In the straight dough method, all the ingredients are mixed together to form a dough that is ready to knead. In the sponge, or indirect method, small quantities of the main ingredients are combined and allowed to ferment before the rest of the ingredients are added. The best European-style breads are made using the sponge method, and the process results in more texture and flavour in the loaves made from it.
Essentially, the night before I actually baked the bread, I made a sponge, or a starter. It's a mixture of a small amount of flour, water, and yeast, and I put it in the fridge overnight to ferment. It was really easy to do and really only took a few extra minutes over the straight dough method.
I've heard stories of bread bakers who have had their starters for years (this is especially true of sourdough starters). Once you make one, you can keep it on hand and keep "feeding" it with flour and water indefinitely. Using the starter really does make a huge difference in the crust and the texture of the bread. I'll have to experiment with keeping my starter alive for longer than one day and see how that works.
White Bread - Sponge Starter
Adapted from Joy of Cooking
Yield: 1 loaf
Yield: 1/2 cup
(Make the night before you want to eat the bread.)
1/4 cup warm water (100F)
1/4 tsp active dry yeast
3/8 cup bread flour
- Pour the water into a large mixing bowl.
- Sprinkle the yeast into the water. Let stand until the yeast is dissolved, about 5 minutes.
- Add the flour.
- Stir rapidly with a clean wooden spoon until you notice elastic strands pulling away from the sides of the bowl, about 2 minutes.
- Cover the bowl tightly with plastic wrap and refrigerate overnight (14 hours) until bubbly and tripled in volume.
- Once it has tripled in volume, it must be used immediately to make bread or be fed with 3/8 cup of bread flour and 1/4 cup of water to keep yeast from starving.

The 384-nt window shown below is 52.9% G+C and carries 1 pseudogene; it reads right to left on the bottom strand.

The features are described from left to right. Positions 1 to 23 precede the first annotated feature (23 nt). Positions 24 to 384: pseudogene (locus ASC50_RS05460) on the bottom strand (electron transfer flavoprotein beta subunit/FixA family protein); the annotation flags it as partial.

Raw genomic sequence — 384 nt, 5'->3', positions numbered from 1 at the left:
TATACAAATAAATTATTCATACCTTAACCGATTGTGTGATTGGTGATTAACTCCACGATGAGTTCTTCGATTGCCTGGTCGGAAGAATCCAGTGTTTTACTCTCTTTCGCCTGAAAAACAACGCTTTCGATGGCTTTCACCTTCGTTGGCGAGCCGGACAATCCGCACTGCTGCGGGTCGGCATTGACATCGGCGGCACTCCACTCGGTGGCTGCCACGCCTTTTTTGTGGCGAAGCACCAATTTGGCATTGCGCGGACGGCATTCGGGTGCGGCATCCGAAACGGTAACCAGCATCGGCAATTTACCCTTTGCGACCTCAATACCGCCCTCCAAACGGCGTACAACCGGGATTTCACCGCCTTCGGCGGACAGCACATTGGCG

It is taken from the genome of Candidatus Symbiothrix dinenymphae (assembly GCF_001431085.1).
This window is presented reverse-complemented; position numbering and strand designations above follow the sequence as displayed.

White Bread - Sponge Starter
1/2 cup sponge starter
1 cup warm water (105F - 115F if starter is coming straight from refrigerator, 75F otherwise)
2 1/2 cup bread flour
1/2 tbsp salt
- Combine the sponge starter, water, and flour in a large bowl.
- Mix until the dough cleans the sides of the bowl.
- Sprinkle in salt.
- Adjust consistency of dough by adding flour or water. The dough should feel sticky to the touch, but should not actually stick to your hands.
- Knead for 10 minutes until the dough is smooth and elastic.
- Transfer dough to an oiled bowl and turn it over once to coat with oil.
- Cover bowl with plastic wrap and let rise until doubled in volume (6 hours at room temperature, 3 hours if warmer).
- Shape into a thick baguette.
- Transfer the dough, seam side down, to a parchment-lined baking sheet.
- Cover loosely with plastic wrap and let rise in a warm place until doubled in volume, about 2 to 4 hours.
- Preheat the oven to 450F.
- Score the loaf using a sharp knife, one diagonal slash along the length of the loaf. The slash should be about 1/2 inch deep.
- Using a spray bottle, spritz the walls of the preheated oven. Wait 1 minute. Then quickly slide the loaves into the oven.
- Wait 2 minutes and spritz the oven walls again.
- Bake for 30 to 35 minutes, or until the loaf sounds hollow when tapped.
- Let cool slightly, then move loaf to a rack to cool completely.